Packer’s near finished casino at Barangaroo, Darling Harbour

NSW police have charged a 30-year-old man after an investigation into his gambling transactions at The Star casino in July.

He was searched while he was at the casino and more than $10,000 in cash, $50,000 in casino chips and documents were seized. A search of his home resulted in police seizing a further $70,000 in cash and a CCTV system.

Police allege he bought the chips with the proceeds of crime. Assuming this is correct, the man was very likely part of an organised crime operation involving a number of people. It remains to be seen whether the ‘Organised Crime unit’ are able to penetrate the rest of the circle involved in this laundering enterprise or whether the arrested man will shut-up and cop the blame.

There was nothing surprising about this small crime news event. Casinos have long been known to be havens for organised crime to launder illegal proceeds. Indeed some experts would argue that laundering cash is part of the very purpose of casinos.

The most lucrative gamblers of all are the international high rollers who are targeted by ‘junkets’ that offer incentives and promotions to bring them onshore. A large number of junkets have been linked to triads (organised crime). Junkets also behave like banks, lending money to players and collecting debts. This enables money laundering and relieves casinos of the nasty burden of debt collection. Over the last decade, the key strategy of Australian casinos has been to build the VIP high-roller business.

New South Wales Independent Liquor and Gaming Authority (ILGA) also fined The Star casino recently $90,000 when it reported three cases of underage gambling. In one case, the parents of a 12-year-old girl whose parents brought her in through an exit door to play the pokies. In another, a 16-year-old girl gained entry through a VIP checkpoint without showing any ID when accompanied by a middle-aged man who was a platinum VIP member.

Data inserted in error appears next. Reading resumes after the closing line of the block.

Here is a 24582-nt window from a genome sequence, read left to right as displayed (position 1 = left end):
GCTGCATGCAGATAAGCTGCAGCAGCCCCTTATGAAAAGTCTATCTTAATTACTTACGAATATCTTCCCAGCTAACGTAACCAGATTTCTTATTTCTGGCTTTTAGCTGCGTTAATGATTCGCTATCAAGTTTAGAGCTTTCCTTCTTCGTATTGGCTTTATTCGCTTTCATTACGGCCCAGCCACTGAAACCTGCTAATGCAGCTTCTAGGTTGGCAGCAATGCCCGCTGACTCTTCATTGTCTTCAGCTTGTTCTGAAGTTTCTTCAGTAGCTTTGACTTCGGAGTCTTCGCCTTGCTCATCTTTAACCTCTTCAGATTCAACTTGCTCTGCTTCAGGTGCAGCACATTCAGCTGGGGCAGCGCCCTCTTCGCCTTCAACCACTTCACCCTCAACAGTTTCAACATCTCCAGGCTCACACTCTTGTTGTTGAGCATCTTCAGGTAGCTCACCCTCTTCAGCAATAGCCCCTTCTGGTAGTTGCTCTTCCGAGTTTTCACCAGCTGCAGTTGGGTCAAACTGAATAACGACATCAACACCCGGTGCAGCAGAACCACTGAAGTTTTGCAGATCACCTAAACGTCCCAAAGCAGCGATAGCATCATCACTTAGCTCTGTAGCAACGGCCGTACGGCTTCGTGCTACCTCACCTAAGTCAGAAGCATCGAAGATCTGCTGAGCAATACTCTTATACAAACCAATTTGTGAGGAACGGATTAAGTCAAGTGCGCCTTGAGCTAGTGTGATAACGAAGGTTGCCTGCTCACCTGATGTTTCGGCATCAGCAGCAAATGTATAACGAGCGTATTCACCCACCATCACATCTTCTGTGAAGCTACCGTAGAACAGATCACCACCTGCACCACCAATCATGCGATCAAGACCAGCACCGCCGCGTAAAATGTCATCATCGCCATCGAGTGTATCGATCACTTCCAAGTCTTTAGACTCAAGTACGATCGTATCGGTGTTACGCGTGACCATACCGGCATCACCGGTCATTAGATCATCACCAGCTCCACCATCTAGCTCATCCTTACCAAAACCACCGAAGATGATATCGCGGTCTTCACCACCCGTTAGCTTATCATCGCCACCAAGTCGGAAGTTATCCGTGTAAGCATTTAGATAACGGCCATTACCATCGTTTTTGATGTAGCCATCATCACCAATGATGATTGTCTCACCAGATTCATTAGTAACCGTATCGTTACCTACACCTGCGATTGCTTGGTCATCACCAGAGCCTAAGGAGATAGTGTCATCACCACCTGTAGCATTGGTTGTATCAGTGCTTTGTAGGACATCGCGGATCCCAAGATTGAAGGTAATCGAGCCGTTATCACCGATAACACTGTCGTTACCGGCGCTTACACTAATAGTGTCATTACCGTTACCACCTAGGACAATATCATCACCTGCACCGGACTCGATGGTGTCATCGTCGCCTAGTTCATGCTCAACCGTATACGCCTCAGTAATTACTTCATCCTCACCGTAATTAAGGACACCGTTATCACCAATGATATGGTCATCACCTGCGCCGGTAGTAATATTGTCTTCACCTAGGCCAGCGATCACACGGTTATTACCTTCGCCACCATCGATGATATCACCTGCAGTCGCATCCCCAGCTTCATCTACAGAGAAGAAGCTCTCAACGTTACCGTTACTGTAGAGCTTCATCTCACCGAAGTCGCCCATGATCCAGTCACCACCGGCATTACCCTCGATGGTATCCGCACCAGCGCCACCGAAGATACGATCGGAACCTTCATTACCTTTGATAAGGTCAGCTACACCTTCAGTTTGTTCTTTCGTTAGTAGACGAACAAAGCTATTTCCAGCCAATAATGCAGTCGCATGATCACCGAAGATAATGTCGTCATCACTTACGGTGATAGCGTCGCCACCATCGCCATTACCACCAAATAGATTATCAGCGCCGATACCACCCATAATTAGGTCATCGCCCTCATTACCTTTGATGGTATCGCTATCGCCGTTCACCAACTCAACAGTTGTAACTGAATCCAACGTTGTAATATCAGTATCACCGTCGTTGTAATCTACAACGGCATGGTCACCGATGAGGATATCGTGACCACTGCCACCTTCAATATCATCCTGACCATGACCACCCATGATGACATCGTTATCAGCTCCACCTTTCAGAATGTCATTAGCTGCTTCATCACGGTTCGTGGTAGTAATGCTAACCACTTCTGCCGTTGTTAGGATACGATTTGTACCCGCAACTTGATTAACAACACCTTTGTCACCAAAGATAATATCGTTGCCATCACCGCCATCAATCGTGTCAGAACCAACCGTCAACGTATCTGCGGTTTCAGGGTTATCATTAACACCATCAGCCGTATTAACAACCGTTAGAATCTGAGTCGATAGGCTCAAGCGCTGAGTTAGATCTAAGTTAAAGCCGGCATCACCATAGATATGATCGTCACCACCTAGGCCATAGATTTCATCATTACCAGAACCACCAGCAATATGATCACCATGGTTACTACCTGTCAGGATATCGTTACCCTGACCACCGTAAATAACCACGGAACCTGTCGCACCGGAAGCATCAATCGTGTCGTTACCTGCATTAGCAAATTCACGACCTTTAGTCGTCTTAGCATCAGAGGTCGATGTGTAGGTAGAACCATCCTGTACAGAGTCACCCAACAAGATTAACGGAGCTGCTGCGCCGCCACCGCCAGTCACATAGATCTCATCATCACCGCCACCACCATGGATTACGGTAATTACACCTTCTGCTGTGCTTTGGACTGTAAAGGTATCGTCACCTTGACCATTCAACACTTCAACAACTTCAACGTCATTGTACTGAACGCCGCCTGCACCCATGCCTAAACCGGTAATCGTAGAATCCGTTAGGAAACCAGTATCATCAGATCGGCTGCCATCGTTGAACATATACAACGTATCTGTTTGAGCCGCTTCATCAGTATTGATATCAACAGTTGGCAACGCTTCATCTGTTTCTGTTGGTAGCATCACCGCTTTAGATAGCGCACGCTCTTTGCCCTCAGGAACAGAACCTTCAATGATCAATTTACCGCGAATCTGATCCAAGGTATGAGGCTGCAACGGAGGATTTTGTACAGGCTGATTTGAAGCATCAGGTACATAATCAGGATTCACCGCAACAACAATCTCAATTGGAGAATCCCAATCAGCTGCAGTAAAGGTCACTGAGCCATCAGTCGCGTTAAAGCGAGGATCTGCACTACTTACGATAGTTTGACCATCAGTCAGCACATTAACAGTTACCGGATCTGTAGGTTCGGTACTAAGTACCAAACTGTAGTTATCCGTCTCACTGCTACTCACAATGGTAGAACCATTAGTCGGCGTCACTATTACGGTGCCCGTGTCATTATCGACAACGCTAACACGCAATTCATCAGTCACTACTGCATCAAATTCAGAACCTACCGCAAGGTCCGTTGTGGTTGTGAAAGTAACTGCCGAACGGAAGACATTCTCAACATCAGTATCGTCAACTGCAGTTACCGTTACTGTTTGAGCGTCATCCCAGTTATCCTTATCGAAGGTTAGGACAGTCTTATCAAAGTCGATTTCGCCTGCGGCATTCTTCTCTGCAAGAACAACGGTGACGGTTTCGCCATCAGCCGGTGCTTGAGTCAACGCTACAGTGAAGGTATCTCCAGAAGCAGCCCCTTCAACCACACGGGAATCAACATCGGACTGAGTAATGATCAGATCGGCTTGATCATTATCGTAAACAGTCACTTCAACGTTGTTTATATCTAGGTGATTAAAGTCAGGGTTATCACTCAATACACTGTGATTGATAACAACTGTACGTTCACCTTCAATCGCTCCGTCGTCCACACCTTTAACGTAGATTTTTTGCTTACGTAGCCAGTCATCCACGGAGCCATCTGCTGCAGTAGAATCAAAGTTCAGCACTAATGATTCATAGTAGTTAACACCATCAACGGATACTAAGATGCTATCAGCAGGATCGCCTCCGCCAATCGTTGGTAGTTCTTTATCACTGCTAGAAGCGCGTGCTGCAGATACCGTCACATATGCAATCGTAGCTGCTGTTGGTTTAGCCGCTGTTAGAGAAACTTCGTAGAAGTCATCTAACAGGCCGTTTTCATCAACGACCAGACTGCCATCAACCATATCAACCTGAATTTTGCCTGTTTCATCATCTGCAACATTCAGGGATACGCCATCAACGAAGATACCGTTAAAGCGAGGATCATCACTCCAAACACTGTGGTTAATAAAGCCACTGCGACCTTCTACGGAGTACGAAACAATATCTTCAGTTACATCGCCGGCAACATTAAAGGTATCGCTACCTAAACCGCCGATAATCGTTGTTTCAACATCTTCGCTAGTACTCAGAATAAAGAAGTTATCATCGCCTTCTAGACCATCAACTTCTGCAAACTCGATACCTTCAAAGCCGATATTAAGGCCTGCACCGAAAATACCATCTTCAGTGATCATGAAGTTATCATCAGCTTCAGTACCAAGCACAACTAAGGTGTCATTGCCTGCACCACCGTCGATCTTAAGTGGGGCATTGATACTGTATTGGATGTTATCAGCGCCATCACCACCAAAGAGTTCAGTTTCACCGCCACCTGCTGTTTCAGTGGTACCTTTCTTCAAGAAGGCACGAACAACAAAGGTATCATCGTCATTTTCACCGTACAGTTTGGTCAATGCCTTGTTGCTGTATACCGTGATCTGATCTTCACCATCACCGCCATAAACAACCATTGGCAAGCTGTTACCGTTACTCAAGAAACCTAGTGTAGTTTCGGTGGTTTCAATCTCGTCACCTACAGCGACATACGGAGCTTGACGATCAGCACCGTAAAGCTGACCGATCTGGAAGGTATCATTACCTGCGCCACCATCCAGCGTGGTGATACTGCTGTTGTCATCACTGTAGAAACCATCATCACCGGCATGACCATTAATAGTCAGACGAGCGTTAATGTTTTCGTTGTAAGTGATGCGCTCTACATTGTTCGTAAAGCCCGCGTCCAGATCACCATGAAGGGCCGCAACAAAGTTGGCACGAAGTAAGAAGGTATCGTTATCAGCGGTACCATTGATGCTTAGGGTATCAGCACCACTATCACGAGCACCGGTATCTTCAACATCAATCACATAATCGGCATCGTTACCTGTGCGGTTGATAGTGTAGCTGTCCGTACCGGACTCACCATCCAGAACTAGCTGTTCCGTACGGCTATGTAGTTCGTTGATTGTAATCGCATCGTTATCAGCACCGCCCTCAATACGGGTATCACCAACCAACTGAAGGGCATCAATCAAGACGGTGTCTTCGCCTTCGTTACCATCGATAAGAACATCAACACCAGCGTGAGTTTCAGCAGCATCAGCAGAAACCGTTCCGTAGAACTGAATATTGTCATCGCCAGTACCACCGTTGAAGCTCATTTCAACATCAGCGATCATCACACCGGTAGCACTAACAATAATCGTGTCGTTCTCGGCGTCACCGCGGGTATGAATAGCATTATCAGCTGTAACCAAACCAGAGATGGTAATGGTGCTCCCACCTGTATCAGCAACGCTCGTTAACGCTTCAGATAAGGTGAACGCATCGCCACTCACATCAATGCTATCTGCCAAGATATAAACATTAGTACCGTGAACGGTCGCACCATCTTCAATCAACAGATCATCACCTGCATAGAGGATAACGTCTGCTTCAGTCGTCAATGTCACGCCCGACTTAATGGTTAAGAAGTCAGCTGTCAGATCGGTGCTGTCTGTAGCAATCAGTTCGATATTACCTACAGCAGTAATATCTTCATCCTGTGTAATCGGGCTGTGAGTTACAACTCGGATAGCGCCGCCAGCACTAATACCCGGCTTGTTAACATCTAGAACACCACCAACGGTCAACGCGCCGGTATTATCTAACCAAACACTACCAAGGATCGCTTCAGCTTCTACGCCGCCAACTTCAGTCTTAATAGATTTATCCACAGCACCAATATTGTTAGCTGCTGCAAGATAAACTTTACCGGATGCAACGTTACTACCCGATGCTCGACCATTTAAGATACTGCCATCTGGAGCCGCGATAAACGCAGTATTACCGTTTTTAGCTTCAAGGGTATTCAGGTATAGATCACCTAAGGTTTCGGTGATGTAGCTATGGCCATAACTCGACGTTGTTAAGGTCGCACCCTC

Gambling concerns ignored

None of these unfortunate matters appeared to be on the mind of the NSW government last week when Planning Minister Rob Stokes announced the draft Pyrmont Strategy. This will allow The Star to build a luxury hotel of up to 180 metres high on its site, and other developers to build high rise buildings nearby.

The plan for the luxury hotel was specifically promoted by The Star as a way of enticing more international high rollers enabling it to compete with Crown Sydney across the water at Barangaroo. Recently The Star has also been given the right to be the only casino with poker machines until 2041. If another casino is allowed to have poker machines, The Star will be paid compensation by the NSW government.

The government has already flagged residential buildings of up to 45 storeys further west at Blackwattle Bay.

This means that Sydney’s skyline will dramatically change from being human-scaled to one filled with high-rise buildings, although it’s unlikely that any will visually challenge Crown Sydney in its ability to attract attention. The drivers of these planning decisions are the powerful developer lobby and a government that is focussed on keeping the construction industry afloat during COVID.

The gambling connection was not missed by the Lord Mayor Clover Moore who rejected the strategy as ‘zombie planning’. “It is deeply disappointing to see The Star’s zombie tower rise from the dead,” she said.

“Future development in the precinct should prioritise jobs and industries of the future, not gambling,” she told the SMH.

She was also a critic of Crown Sydney at Barangaroo when it was approved. Independent MP for Sydney Alex Greenwich also noted in response to the Pyrmont strategy that exceptions were being made for ‘gambling magnates’ rather than consideration being given to community need.

Crown Resorts under investigation

Meanwhile, Crown Sydney will be very dependent on high rollers for its gambling profits, but also on the sale of its luxury apartments to recoup the money spent on the Lendlease development. The building is being internally fitted with the specific aim of attracting very wealthy gamblers. Recently Crown Resorts drew down another $100 million bank facility to complete the construction.